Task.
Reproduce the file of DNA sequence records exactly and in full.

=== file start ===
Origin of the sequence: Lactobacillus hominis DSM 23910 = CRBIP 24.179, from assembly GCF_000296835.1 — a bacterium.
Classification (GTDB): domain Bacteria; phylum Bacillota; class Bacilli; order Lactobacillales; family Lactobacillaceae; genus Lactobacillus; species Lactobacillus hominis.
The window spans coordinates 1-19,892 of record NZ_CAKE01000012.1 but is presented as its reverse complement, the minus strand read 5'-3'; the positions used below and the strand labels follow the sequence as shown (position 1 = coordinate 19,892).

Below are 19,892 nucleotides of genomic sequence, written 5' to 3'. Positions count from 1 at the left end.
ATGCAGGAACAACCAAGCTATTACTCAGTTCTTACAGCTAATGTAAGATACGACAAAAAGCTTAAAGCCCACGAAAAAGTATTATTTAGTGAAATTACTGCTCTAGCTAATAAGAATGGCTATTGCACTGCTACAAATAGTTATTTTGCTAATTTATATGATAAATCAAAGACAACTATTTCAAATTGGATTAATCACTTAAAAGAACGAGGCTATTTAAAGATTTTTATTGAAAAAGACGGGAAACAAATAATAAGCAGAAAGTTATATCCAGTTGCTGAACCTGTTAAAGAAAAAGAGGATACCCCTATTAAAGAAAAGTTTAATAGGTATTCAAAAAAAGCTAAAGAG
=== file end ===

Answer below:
Origin of the sequence: Lactobacillus hominis DSM 23910 = CRBIP 24.179, from assembly GCF_000296835.1 — a bacterium.
Classification (GTDB): domain Bacteria; phylum Bacillota; class Bacilli; order Lactobacillales; family Lactobacillaceae; genus Lactobacillus; species Lactobacillus hominis.
The window spans coordinates 1-19,892 of record NZ_CAKE01000012.1 but is presented as its reverse complement, the minus strand read 5'-3'; the positions used below and the strand labels follow the sequence as shown (position 1 = coordinate 19,892).

Below are 19,892 nucleotides of genomic sequence, written 5' to 3'. Positions count from 1 at the left end.
ATGCAGGAACAACCAAGCTATTACTCAGTTCTTACAGCTAATGTAAGATACGACAAAAAGCTTAAAGCCCACGAAAAAGTATTATTTAGTGAAATTACTGCTCTAGCTAATAAGAATGGCTATTGCACTGCTACAAATAGTTATTTTGCTAATTTATATGATAAATCAAAGACAACTATTTCAAATTGGATTAATCACTTAAAAGAACGAGGCTATTTAAAGATTTTTATTGAAAAAGACGGGAAACAAATAATAAGCAGAAAGTTATATCCAGTTGCTGAACCTGTTAAAGAAAAAGAGGATACCCCTATTAAAGAAAAGTTTAATAGGTATTCAAAAAAAGCTAAAGAG